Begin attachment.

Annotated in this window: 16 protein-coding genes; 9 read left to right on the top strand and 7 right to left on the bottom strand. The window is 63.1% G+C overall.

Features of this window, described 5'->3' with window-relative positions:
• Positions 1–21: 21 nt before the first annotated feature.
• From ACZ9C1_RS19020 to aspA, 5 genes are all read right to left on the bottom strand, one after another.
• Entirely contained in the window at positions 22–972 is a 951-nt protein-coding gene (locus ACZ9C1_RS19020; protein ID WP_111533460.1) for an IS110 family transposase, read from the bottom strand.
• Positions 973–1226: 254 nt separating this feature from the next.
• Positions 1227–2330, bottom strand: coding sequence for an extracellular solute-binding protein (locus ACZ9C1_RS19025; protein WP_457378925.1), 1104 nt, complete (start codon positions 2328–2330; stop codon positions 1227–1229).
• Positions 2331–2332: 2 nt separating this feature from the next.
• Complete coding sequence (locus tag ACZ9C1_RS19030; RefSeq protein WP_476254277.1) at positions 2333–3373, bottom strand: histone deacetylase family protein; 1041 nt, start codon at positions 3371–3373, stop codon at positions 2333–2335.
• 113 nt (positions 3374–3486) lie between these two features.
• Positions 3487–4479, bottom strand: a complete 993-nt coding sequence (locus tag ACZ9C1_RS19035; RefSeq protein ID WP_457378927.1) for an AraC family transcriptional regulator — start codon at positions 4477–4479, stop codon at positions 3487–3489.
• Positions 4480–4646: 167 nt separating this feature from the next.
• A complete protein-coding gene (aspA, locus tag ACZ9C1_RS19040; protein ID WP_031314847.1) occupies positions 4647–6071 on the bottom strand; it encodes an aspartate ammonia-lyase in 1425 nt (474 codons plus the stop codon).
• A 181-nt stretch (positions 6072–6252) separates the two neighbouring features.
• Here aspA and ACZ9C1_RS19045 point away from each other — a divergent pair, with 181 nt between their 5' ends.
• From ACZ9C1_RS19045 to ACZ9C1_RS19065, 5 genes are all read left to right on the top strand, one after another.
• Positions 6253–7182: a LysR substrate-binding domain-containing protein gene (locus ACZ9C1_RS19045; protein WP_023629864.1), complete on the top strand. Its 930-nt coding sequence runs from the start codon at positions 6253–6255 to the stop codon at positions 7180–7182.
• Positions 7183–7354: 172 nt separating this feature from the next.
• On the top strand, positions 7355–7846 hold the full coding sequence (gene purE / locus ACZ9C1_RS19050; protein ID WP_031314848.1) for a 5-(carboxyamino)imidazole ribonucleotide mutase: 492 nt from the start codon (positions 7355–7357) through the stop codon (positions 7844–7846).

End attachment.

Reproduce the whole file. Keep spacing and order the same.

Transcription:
Annotated in this window: 16 protein-coding genes; 9 read left to right on the top strand and 7 right to left on the bottom strand. The window is 63.1% G+C overall.

Features of this window, described 5'->3' with window-relative positions:
• Positions 1–21: 21 nt before the first annotated feature.
• From ACZ9C1_RS19020 to aspA, 5 genes are all read right to left on the bottom strand, one after another.
• Entirely contained in the window at positions 22–972 is a 951-nt protein-coding gene (locus ACZ9C1_RS19020; protein ID WP_111533460.1) for an IS110 family transposase, read from the bottom strand.
• Positions 973–1226: 254 nt separating this feature from the next.
• Positions 1227–2330, bottom strand: coding sequence for an extracellular solute-binding protein (locus ACZ9C1_RS19025; protein WP_457378925.1), 1104 nt, complete (start codon positions 2328–2330; stop codon positions 1227–1229).
• Positions 2331–2332: 2 nt separating this feature from the next.
• Complete coding sequence (locus tag ACZ9C1_RS19030; RefSeq protein WP_476254277.1) at positions 2333–3373, bottom strand: histone deacetylase family protein; 1041 nt, start codon at positions 3371–3373, stop codon at positions 2333–2335.
• 113 nt (positions 3374–3486) lie between these two features.
• Positions 3487–4479, bottom strand: a complete 993-nt coding sequence (locus tag ACZ9C1_RS19035; RefSeq protein ID WP_457378927.1) for an AraC family transcriptional regulator — start codon at positions 4477–4479, stop codon at positions 3487–3489.
• Positions 4480–4646: 167 nt separating this feature from the next.
• A complete protein-coding gene (aspA, locus tag ACZ9C1_RS19040; protein ID WP_031314847.1) occupies positions 4647–6071 on the bottom strand; it encodes an aspartate ammonia-lyase in 1425 nt (474 codons plus the stop codon).
• A 181-nt stretch (positions 6072–6252) separates the two neighbouring features.
• Here aspA and ACZ9C1_RS19045 point away from each other — a divergent pair, with 181 nt between their 5' ends.
• From ACZ9C1_RS19045 to ACZ9C1_RS19065, 5 genes are all read left to right on the top strand, one after another.
• Positions 6253–7182: a LysR substrate-binding domain-containing protein gene (locus ACZ9C1_RS19045; protein WP_023629864.1), complete on the top strand. Its 930-nt coding sequence runs from the start codon at positions 6253–6255 to the stop codon at positions 7180–7182.
• Positions 7183–7354: 172 nt separating this feature from the next.
• On the top strand, positions 7355–7846 hold the full coding sequence (gene purE / locus ACZ9C1_RS19050; protein ID WP_031314848.1) for a 5-(carboxyamino)imidazole ribonucleotide mutase: 492 nt from the start codon (positions 7355–7357) through the stop codon (positions 7844–7846).